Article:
Missing persons are a borderline issue for Cypriot literature, says the author-doctor Hari N. Spanou, whose novel "The Outpost" recently received a special mention from the pan-European committee of the European Literature Prize. Referring to this honorary distinction, Spanou tells the Cyprus News Agency (CNA) that she felt "happy and a little surprised", because she did not expect the impact of her novel in Europe. Books published in Cyprus are not widely known in Greece, while the reader can very easily find translated foreign literature, she points out. Replying to a question from CNA, Spanou states that it was not easy for her to deal with the issue of missing persons, which remains an open wound for Cyprus. She explains that it was something she hadn't decided beforehand, adding that she originally intended to deal with the first phase of the Turkish invasion of Cyprus. 'My readings before writing the novel revolved around this theme,' she points out. "The missing are a borderline issue for Cypriot literature," she adds. "I realised that in addition to the humanitarian dimension and the fact that it constitutes a war crime, the issue of missing persons is complex and does not mainly concern those who have disappeared, but how it affects people today", the author emphasises, underlining that in essence "The Outpost" investigates the ignorance of the living about what happened then. Asked if anything has changed in her perspective on missing persons after dealing with the issue through her novel, Hari N. Spanou answers positively, adding that, on a personal level, the book was the trigger to search for the story of a cousin of her father, who was missing, and to look for further information. On a broader level, Spanou says that relatives of the missing feel embarrassed by the fact that the reports on the missing do not mention the circumstances of these people's deaths. "These stories are still shocking. Real reconciliation cannot be built if it is based on lies and if real justice is not delivered," she points out. Speaking about the way the state and society are handling the issue of the missing today, Spanou tells CNA that the state has a lot of information but the investigations have escalated due to the refusal of the Turkish army to allow exhumations. On a social level, the families of the missing come together and bond over the funerals and memorial services of those found, she notes. Even several years after the Turkish invasion of Cyprus, the testimonies of people who want to talk about the events before they die are increasing, she indicates. Referring to her relationship with writing, Hari N. Spanou says that she has been writing since she was a child. "For the last 20-25 years, writing has been for me a way of understanding, a way of observing and reflecting on the human condition," she tells CNA. Her engagement with writing begins with her need to understand, she adds.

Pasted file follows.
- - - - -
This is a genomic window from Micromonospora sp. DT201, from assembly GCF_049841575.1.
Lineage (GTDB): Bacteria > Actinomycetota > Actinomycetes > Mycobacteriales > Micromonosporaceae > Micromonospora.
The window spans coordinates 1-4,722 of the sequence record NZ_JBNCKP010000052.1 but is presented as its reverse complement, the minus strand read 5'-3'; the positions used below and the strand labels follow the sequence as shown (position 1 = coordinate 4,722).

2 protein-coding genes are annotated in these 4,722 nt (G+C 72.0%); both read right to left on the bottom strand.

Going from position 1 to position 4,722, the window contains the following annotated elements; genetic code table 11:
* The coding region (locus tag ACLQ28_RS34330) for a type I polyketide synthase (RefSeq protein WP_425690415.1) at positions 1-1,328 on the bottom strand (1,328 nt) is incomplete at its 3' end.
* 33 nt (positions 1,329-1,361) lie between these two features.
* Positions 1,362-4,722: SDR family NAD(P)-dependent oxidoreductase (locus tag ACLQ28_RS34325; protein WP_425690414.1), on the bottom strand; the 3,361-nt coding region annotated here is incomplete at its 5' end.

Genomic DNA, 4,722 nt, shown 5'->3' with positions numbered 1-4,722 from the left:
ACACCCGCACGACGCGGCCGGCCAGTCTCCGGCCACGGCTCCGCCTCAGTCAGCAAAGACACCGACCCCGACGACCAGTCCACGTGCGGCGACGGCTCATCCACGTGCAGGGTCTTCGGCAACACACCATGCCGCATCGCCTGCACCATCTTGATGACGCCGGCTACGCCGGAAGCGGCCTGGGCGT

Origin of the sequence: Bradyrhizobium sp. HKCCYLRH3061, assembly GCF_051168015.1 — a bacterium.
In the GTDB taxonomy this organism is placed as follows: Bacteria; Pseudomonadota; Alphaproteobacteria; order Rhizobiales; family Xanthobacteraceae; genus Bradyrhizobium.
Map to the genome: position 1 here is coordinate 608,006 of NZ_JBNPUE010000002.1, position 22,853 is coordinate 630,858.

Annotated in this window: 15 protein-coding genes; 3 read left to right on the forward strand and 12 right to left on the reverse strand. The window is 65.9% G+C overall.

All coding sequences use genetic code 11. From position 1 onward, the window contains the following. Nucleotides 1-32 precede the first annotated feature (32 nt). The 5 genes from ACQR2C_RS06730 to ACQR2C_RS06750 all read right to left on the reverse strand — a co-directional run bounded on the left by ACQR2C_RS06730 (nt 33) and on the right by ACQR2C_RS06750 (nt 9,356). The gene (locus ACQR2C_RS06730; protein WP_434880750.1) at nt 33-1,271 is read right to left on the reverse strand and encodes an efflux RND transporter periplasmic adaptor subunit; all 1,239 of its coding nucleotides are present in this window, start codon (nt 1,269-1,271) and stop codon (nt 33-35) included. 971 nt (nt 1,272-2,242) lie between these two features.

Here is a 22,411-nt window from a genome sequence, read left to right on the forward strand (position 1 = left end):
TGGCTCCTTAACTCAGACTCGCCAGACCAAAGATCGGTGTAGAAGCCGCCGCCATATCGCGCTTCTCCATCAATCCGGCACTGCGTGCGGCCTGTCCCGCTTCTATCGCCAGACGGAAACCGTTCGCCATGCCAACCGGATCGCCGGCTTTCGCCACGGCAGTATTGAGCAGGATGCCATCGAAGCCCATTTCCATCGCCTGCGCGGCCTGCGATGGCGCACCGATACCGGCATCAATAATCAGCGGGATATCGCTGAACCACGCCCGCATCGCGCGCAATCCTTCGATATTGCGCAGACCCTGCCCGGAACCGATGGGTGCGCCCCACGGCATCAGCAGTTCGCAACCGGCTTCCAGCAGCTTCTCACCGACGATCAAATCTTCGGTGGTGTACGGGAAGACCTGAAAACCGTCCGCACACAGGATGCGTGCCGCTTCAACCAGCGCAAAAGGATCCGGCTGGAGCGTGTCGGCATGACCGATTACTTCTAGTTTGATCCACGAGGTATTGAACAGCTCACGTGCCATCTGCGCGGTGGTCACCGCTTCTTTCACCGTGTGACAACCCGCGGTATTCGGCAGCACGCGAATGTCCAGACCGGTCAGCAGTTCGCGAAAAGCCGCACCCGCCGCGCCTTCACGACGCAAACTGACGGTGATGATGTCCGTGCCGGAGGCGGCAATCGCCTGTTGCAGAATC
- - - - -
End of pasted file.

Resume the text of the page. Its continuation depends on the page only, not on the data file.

Source: Cyprus News Agency